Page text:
• We all went without community events last year, and even though COVID isn’t over, sporting events, concerts, and theater shows are back in business and safe to attend when following health protocols. Get them tickets to the latest hotness—an event in 2022 will give them something to look forward to.
  • Whether they believe in the mystical or not, psychic readings can be pretty fun, especially when done with a tight-knit group of friends and family.
  • Mystery Picnic is the perfect gift for that special someone who loves food, exploring, and puzzles. The organizers pack the group a gourmet picnic basket (dietary restrictions are accommodated) and then send them on a scavenger hunt in their neighborhood of choice for clues and riddles leading to the prepared basket and picnic spot. Packages range from $90 to $180.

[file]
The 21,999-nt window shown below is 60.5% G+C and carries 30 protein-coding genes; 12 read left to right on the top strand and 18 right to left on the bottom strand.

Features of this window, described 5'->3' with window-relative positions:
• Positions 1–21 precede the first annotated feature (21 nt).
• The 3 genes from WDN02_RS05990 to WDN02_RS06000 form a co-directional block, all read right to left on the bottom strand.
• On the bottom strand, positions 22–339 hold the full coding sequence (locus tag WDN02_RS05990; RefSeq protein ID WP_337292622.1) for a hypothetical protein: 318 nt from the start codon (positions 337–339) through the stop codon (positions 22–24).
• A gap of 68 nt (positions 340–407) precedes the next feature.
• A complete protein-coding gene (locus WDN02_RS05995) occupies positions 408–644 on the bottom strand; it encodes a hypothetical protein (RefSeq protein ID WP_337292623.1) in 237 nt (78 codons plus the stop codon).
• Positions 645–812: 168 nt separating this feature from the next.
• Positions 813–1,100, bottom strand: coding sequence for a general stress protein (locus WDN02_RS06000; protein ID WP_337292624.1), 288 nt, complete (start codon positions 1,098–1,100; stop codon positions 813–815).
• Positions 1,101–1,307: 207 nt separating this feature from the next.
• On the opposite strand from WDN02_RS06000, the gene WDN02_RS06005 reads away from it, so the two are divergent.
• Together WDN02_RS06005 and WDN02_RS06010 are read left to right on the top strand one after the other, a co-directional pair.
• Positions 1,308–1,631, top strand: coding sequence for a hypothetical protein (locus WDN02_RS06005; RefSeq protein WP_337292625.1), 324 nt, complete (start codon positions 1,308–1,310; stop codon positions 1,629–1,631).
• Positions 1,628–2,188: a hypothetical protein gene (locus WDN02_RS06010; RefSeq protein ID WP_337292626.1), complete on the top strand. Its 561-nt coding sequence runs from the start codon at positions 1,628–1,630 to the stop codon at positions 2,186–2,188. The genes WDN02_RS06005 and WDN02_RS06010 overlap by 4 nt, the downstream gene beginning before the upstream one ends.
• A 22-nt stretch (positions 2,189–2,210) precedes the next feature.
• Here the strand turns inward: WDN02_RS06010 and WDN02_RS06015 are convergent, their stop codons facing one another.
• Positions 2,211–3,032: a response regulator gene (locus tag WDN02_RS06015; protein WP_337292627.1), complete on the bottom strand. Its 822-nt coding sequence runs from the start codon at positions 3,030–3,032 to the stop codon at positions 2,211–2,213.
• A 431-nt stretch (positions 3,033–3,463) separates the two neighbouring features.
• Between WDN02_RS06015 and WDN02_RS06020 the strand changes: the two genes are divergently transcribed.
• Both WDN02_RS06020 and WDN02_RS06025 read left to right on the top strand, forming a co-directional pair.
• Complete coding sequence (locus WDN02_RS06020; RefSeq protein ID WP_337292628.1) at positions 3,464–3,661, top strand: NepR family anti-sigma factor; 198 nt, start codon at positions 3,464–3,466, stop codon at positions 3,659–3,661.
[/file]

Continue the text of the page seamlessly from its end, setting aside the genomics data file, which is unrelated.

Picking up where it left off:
• Wintertime is tricky for parents with young kids that have loads of energy to unleash. It’s too cold to play outside in many regions and indoor activities can quickly add up financially. Gift the family a day of indoor fun at a local trampoline park, bowling alley, rock climbing gym, indoor skydiving facility, pickleball court, escape room, mini-golf course, or laser tag center.
  • You know that friend that jokingly asks for a sports car for Christmas? Maybe this is the year to abide. You might not want to buy them a vintage Porsche, but you can gift them the experience of driving one around for a day via DriveShare or Turo.
20-something year old man meditating with headphones in.

Photo: Getty Images Photo: Getty Images

Self Care

It feels good to be pampered and it’s twice as nice when you don’t have to pay for it. Give them the gift of relaxation without the worry of whipping out their wallet.

  • If they’re all about yoga, pilates, or Zumba and you know it, buy them credits to their favorite studio or find a streaming service to get them hooked at home. If their interests are all over the place, get them a ClassPass that lets them take in-studio classes—from boxing and rowing to martial arts and barre—in various cities or digital classes online. They can also use the pass to book salon, spa, and acupuncture appointments.